Court affirms prior judgment, UDOT ordered to pay $15 million in eminent domain case

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An image of the land at the center of a lawsuit between LEJ Investments and the Utah Department of Transportation.

An image of the land at the center of a lawsuit between LEJ Investments and the Utah Department of Transportation.

SALT LAKE CITY — A judge has affirmed an earlier judgment against the Utah Department of Transportation this week, and the department is ordered to pay more than $15 million in connection with land taken to build the Mountain View Corridor.

According to a press release from Parr, Brown, Gee & Loveless, Third District Court Judge Todd Shaughnessy has ordered UDOT to pay LEJ Investments, LLC $13.09 million–which amounts to just over $15 million once interest from 2011 is included.

LEJ owned more than 350 acres of property located between 7000-7800 South and 6000-6400 West  in West Jordan. The press release states that when LEJ declined an offer from UDOT for the land, the agency sued to condemn the 63 acres and commenced work on a mile-long stretch of the Mountain View Corridor.

During the resulting trial, UDOT argued they should only have to pay $5.2 million for the condemned property, and they stated LEJ had not suffered any damage to the remaining property as a result of the roadway being placed across the property.  Ultimately, LEJ was awarded about $9 million for the condemned property, and nearly $4 million in additional damages to the remaining property. Interest amounting to about $1.9 million was also awarded for a total of $15,014,933.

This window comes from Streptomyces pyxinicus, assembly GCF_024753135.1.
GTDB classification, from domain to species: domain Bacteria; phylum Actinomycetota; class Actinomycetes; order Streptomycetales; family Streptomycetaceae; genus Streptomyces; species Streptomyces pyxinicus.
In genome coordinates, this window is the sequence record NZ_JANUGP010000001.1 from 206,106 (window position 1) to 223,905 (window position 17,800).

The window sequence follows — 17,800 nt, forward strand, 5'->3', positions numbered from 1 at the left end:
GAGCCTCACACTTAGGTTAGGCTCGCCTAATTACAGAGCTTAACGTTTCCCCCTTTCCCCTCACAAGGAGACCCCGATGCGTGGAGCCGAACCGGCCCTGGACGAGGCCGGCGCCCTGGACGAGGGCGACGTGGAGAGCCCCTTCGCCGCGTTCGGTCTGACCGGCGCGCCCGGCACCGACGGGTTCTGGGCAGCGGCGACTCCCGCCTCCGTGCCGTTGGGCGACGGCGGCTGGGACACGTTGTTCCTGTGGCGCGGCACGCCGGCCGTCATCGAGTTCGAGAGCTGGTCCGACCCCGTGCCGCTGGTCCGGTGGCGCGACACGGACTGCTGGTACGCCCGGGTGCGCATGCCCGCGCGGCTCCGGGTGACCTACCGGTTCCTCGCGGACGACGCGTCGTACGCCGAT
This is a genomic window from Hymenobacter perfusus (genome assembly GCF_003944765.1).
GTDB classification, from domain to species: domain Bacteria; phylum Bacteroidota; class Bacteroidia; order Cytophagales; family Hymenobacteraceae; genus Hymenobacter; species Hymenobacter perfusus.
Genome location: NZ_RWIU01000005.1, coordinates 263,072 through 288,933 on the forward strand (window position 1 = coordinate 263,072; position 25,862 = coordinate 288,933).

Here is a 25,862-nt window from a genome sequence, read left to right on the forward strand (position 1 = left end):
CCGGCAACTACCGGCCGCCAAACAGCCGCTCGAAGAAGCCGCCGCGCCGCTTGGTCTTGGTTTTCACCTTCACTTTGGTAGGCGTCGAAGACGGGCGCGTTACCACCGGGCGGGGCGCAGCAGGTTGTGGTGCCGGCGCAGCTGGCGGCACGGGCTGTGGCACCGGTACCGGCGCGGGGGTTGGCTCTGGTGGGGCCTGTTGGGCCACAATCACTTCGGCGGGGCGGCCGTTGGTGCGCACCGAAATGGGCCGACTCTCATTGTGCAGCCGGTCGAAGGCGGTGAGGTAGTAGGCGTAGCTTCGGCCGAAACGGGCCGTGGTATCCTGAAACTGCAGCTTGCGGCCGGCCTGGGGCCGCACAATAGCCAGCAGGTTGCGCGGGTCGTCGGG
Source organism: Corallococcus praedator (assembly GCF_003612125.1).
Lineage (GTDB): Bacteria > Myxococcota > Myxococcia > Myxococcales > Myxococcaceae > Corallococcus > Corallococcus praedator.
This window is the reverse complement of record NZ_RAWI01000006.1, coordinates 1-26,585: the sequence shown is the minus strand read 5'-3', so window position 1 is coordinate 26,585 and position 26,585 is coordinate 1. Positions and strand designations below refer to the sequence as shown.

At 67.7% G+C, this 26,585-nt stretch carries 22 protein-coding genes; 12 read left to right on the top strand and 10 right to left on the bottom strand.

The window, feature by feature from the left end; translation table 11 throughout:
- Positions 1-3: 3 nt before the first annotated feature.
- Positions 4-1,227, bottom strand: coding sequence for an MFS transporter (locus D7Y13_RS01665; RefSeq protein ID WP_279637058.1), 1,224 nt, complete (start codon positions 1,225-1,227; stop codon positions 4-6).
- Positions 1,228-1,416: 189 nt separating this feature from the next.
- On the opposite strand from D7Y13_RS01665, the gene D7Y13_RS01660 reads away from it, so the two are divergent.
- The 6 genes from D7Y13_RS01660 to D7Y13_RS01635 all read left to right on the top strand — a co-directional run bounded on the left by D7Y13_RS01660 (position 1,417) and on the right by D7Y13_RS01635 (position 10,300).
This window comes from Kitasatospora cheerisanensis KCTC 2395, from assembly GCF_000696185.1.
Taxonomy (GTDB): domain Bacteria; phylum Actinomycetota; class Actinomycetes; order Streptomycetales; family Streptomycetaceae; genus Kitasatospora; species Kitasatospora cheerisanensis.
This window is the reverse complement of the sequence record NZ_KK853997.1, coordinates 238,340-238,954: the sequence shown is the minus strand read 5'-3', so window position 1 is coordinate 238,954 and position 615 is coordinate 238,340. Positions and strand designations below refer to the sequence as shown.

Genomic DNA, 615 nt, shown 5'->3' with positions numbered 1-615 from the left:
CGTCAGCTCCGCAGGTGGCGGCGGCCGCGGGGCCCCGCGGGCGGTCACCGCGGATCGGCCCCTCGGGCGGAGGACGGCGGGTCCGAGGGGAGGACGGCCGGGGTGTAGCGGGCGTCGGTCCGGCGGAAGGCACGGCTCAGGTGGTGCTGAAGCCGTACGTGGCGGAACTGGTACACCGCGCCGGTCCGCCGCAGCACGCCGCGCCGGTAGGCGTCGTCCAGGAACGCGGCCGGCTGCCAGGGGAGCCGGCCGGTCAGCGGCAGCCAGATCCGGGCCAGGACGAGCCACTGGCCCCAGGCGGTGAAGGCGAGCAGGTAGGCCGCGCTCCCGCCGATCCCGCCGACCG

After the trial, UDOT requested an additional evidentiary hearing. According to the press release, Judge Shaughnessy affirmed the earlier order Thursday after considering additional testimony and evidence.

“This property has been in our family for generations.,” Robert Bowman, one of the property owners, stated. “For nearly a decade, UDOT prevented us from developing our property when and how we would have liked, and it is gratifying to see justice done.  I am very grateful for the excellent work done by our legal team at Parr Brown and to the Judge for reaching a fair result.”

Attorney Justin Matkin said he believes the judgment is one of the largest, if not the largest, eminent domain judgment in Utah history.

Mark Burns, Highway and Utilities Division Director for the Utah Attorney General’s Office, said UDOT has “one of the lowest condemnation rates in the country” and regularly strives to find the right balance between property claims and their duty to protect the interests of the taxpayers.

Burns said the judgment is less than half of the amount the owners of the property demanded prior to trial, and he notes the judge rejected the methods for that original appraisal as unreliable.

“The amount of the award may seem large because it involved a 353-acre parcel, but on a per-acre basis, the value was far below the $26 million the owners claimed they should receive in just compensation from Utah taxpayers,” Burns stated. “The judgment amount was closer to UDOT’s appraised value than to the owners’ inflated number.”

Burns said UDOT may appeal some issues in connection with the case, and he states that the property owners, “failed to disclose 800+ pages of commercial plans for the property and their appraiser did not divulge this information in his testimony or to UDOT before trial as required by the rules.”

Finally, Burns said the Mountain View corridor is a much-needed highway and trail system that will serve the state for generations and is a boon to West Jordan residents in particular.